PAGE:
The Diary of Bridgette M., Part 19

by Trey Nosrac

Series introduction is here.

Part 1 is here.

Part 2 is here.

Part 3 is here.

Part 4 is here.

Part 5 is here.

Part 6 is here.

Part 7 is here.

Part 8 is here.

Part 9 is here.

Part 10 is here.

Part 11 is here.

Part 12 is here.

Part 13 is here.

Part 14 is here.

Part 15 is here.

Part 16 is here.

Part 17 is here.

Part 18 is here.


I began using Oxycontin when I was 18 years old. I have been an addict for seven long years. I’m lucky to be alive. The inside of my brain is still a battlefield. The demon still lives. Maybe the best I can say is I am keeping the demon at bay, but the demon still terrifies me. I know if I do not make it this time, the odds are I never will. Today, I am six months sober, my longest stretch by far.

I went to church with my mother this morning. Sundays are tricky days for me. Not going to the barn and seeing the horses give me too much time to think. When we got home from the church, I went to my bedroom and read this diary. I cried several times, strange tears. Some were tears of sadness, and others were of gratitude. Gratitude is not an emotion I am familiar with. So many people helped me, well, tried to help me. I have been horrible to them.

If I had to name a turning point, it would be the horse therapy program at my last rehab. Yeah, I messed it up, did not finish the program, and relapsed twice, but being around good people and horses planted a seed.

When I was using, everything in my life was designed around one thing – filling my need for drugs. My relationships with people, what I did from the moment I woke up until I passed out, drugs were the center of everything. Everything that went wrong was someone else’s fault, and my need squashed any iota of empathy. My life was me, me, me, drugs, drugs, drugs.

I am hopeful that I may make it out of the darkness. I feel a crack in those walls because I am beginning to feel grateful. My mom is a rockstar, the one person who has never wavered. The drug programs and NA did not fail me. I failed them. Paul, a disgraced addict, has shown me a path. And the horses, God, those horses, they are magic. No more writing today. I’m getting misty – damn empathy. (LOL)


I have a dream. Right now, the dream is like me, fragile as a soap bubble. I am afraid if I say this dream out loud, it will burst and disappear, so I have not told anyone, but I will write it in this diary. That way, the dream can stay alive, and I can think about it before I suggest it to Paul.

I believe that there is a particular ingredient that allows people with an addiction to reach the stage of sobriety that Paul has reached. I think that a person with an addiction needs to progress from needing crutches to becoming a crutch.

I see this in Paul every day. Before I knew him, he was a total mess and should be dead after years and years of drug abuse. He was an overweight pariah with zero self-respect. Like me, he tried everything and was a lost cause. Both of us were getting older and using in an endless circle. The most significant change I see, which is not scientific, is that Paul somehow shifted when his grandfather died.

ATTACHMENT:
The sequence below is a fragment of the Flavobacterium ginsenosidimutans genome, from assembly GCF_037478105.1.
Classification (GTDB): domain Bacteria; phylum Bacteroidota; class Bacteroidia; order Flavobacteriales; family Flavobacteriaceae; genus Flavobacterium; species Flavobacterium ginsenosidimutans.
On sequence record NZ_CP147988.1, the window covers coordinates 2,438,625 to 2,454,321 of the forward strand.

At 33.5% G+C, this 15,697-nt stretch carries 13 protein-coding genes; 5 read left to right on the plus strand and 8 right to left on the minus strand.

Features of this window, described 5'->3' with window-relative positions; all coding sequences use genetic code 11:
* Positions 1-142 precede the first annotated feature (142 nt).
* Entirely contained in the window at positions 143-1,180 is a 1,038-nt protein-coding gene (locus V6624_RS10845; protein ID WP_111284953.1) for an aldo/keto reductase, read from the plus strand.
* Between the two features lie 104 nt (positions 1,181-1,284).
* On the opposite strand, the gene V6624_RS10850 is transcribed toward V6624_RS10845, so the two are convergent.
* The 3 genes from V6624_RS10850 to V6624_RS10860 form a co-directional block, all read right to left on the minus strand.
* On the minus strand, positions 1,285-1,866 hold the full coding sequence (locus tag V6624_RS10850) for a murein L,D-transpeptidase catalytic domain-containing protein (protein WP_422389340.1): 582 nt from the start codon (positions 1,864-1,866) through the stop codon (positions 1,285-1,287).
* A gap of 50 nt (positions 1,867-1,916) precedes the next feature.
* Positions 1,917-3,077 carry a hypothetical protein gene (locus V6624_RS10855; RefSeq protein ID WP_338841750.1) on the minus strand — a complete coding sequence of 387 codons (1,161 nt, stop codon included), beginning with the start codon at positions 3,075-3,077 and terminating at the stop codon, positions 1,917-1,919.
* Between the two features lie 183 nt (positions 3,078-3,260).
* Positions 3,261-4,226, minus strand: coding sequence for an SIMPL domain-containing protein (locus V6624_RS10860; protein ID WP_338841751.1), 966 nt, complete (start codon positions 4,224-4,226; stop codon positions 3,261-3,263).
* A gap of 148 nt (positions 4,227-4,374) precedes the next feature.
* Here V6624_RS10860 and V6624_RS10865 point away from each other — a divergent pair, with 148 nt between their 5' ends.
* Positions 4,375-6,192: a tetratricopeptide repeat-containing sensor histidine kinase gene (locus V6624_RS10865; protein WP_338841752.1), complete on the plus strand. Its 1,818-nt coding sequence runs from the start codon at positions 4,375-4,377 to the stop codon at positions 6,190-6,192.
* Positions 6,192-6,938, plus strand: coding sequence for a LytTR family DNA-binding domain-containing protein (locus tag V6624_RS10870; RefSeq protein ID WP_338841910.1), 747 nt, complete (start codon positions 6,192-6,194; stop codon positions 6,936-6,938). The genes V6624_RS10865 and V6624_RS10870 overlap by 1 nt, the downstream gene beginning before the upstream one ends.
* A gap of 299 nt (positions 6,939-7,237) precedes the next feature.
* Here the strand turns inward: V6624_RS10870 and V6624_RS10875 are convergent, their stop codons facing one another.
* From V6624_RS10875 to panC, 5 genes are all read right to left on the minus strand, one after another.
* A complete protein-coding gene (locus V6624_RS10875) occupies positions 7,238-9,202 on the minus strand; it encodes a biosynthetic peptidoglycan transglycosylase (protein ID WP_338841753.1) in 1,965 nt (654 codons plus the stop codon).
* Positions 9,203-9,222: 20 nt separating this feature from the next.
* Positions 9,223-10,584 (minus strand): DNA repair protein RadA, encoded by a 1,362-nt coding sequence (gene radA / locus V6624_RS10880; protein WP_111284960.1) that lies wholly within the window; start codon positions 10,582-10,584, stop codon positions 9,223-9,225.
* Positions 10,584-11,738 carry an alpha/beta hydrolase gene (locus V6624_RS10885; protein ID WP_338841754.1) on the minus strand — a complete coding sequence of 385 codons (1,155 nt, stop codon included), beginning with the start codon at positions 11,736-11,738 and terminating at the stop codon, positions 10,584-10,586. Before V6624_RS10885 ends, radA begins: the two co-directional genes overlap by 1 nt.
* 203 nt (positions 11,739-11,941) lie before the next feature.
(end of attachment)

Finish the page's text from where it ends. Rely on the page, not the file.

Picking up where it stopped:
The main difference in his life was that he needed to care for his mom and grandmom. Somehow, someway, this purpose allowed him to pass that test he had failed many times. Each day, he was sober and purposeful. His sobriety led him not just to attend NA meetings but to lead the meetings. Again, another purpose for him was to help others. Then he took ME on as another opportunity to help. Each day, he had a reason to rise and not an excuse to use.

Six months sober is a LONG way from sobriety, but I am feeling some pangs of benefits from helping others. One little thing I am doing is gently, very gently, nudging Bart, the alcoholic who works at the farm, to attend meetings. Bart is a good guy. He is in his 30s, and I see goodness in him, but his drinking is destructive and getting worse. It’s weird being in my mental space, the twilight between using and not using. People with an addiction are, in a way similar to politics, separated into tribes – users and non-users. Users resent the non-users and have a hard time listening. But Bart and I have reached a little breathing space. He doesn’t bark at me to mind my business if I approach him with a joke instead of a flat-out suggestion. Bart is a stubborn, prideful guy. Maybe my nagging will help him, or it won’t help him.

A germ of an idea got planted when I reported for the rehab horse project. I knew nothing about horses, farms, or horse racing. But on the first day, being around horses made a difference. When the dust settles from Paul’s pin hooking experiment, I will see if any horses remain in the barn. The gist of my idea is to bring a few addicts struggling with sobriety to report to the farm and work with horses. The structure of how this could work is unclear, but I know that ever since the fentanyl scourge, money has been on the table for treatment options at the federal, state, local, and municipal levels.

I want to try helping a few recovering people with a substance use disorder. Retired racehorses need good homes and are donated. I keep thinking about plotting a project involving some form of equine therapy. Oh well, one day at a time. One thing is for sure — we will never run out of people with addictions who need help or magical horses needing homes.